Targeted funding builds on substantial drought relief efforts
Agriculture Secretary Tom Vilsack announced that the Natural Resources Conservation Service (NRCS) will invest approximately $21 million in additional Farm Bill dollars to help farmers and ranchers apply science-based solutions to mitigate the short and long term effects of drought. These investments will focus financial and technical assistance in the most severely drought-stricken areas in eight states to help crop and livestock producers apply conservation practices that increase irrigation efficiency, improve soil health and productivity, and ensure reliable water sources for livestock operations.
"Since the historic drought of 2012, dry conditions have persisted in many parts of the country, particularly in the West," Vilsack said. "Every day, NRCS conservationists work side-by-side with agricultural producers and help them conserve water and increase resilience in their operations. Today's investment will provide additional resources in drought-stricken areas to help farmers and ranchers implement solutions to mitigate the impacts of sustained drought."
With this announcement, NRCS will provide an additional $21 million in technical and financial assistance through EQIP to target areas that are experiencing either exceptional or extreme drought conditions as of the May 5, 2015 U.S. Drought Monitor, which includes parts of California, Kansas, Idaho, Nevada, Oklahoma, Oregon, Texas and Utah. The EQIP funding will allow NRCS to help producers apply selected conservation practices to better deal with the effects of drought in their operations, including prescribed grazing, livestock watering facilities, cover crops, nutrient management, irrigation systems and other water conservation practices. On average, farmers and ranchers contribute half the cost of implementing conservation practices.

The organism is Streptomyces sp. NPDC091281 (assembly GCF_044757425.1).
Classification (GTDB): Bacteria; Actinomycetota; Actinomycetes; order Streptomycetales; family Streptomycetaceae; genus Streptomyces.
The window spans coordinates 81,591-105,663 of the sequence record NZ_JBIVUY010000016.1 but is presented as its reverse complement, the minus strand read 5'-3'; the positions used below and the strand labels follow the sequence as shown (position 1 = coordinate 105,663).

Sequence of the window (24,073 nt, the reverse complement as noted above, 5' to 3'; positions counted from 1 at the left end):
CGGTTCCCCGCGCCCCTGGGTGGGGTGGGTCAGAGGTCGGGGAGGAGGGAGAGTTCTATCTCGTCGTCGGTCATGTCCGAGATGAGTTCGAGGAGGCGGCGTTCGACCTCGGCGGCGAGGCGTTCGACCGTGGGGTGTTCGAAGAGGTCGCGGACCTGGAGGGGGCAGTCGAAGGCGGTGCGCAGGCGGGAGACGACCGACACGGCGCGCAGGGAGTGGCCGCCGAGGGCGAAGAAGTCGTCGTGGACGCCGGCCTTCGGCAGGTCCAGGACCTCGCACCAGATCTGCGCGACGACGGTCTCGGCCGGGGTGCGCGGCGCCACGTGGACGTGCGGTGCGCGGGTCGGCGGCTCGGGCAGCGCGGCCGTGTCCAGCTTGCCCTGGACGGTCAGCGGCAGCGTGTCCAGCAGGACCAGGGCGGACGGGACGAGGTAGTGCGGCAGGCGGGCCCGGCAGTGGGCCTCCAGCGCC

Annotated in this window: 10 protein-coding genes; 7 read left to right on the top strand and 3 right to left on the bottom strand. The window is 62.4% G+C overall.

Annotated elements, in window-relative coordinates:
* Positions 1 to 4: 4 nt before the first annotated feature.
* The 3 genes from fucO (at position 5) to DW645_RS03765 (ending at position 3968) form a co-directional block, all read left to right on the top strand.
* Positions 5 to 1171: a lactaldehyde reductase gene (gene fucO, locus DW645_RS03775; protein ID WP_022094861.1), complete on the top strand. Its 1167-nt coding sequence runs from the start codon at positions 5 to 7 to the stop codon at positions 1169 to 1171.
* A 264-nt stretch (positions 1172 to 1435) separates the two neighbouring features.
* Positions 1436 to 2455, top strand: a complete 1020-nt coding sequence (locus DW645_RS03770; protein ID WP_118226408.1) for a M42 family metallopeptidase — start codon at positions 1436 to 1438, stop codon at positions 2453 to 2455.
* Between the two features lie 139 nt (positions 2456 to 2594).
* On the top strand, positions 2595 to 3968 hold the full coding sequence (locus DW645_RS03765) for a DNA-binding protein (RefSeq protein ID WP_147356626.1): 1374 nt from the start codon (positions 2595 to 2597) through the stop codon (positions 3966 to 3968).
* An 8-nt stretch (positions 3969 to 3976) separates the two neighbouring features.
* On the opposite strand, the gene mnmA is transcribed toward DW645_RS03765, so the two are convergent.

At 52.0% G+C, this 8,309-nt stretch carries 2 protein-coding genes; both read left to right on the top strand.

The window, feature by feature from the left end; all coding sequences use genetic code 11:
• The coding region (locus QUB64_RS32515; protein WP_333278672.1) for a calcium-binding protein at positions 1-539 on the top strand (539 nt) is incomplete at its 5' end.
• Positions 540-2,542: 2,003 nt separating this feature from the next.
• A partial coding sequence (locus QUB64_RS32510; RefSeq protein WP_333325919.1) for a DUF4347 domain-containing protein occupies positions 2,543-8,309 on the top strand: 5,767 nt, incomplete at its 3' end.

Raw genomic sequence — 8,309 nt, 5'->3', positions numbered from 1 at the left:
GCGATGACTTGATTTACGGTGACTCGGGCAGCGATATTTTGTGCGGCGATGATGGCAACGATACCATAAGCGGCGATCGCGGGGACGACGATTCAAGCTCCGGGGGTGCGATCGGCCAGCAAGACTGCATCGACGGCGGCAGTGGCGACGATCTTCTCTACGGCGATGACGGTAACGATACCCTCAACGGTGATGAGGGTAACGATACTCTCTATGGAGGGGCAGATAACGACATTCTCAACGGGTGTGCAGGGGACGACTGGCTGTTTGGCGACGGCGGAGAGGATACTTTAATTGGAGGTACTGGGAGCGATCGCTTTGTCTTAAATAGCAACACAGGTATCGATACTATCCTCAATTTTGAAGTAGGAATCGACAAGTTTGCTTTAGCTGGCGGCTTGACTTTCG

This announcement expands on the efforts already underway to help producers conserve water, improve soil health and build long term agricultural resilience into their operations.
Between 2012 and 2014, NRCS invested more than $1.5 billion in financial and technical assistance to help producers implement conservation practices that improve water use efficiency and build long term health of working crop, pasture, and range lands. These practices include building soil health by using cover crops and no-till, which allow the soil to hold water longer and buffer roots from higher temperatures; improving the efficiency of irrigation systems; and implementing prescribed grazing to relieve pressure on stressed vegetation.
NRCS is also leveraging partner investments through the new Regional Conservation Partnership Program (RCPP) to put further resources toward projects that foster water conservation and resilience. In the first round of RCPP funding last year, NRCS committed more than $84 million in 35 projects that address water conservation and soil health. These funds will be matched dollar-for-dollar by partners, resulting in a total investment of nearly $190 million in water conservation and resilience across the country. In May, Vilsack announced a second round of RCPP funding availability that will make up to $235 million available for targeted conservation, highlighting drought and water conservation as a resource concern for potential projects.
Earlier this month, NRCS announced $6.5 million in additional drought-related funding through the Ogallala Aquifer Initiative.
Through the creation of the National Drought Resilience Partnership, launched as part of the President's Climate Action Plan, federal agencies are working closely with states, tribes and local governments to develop a coordinated response to drought.
This announcement was made possible by the 2014 Farm Bill.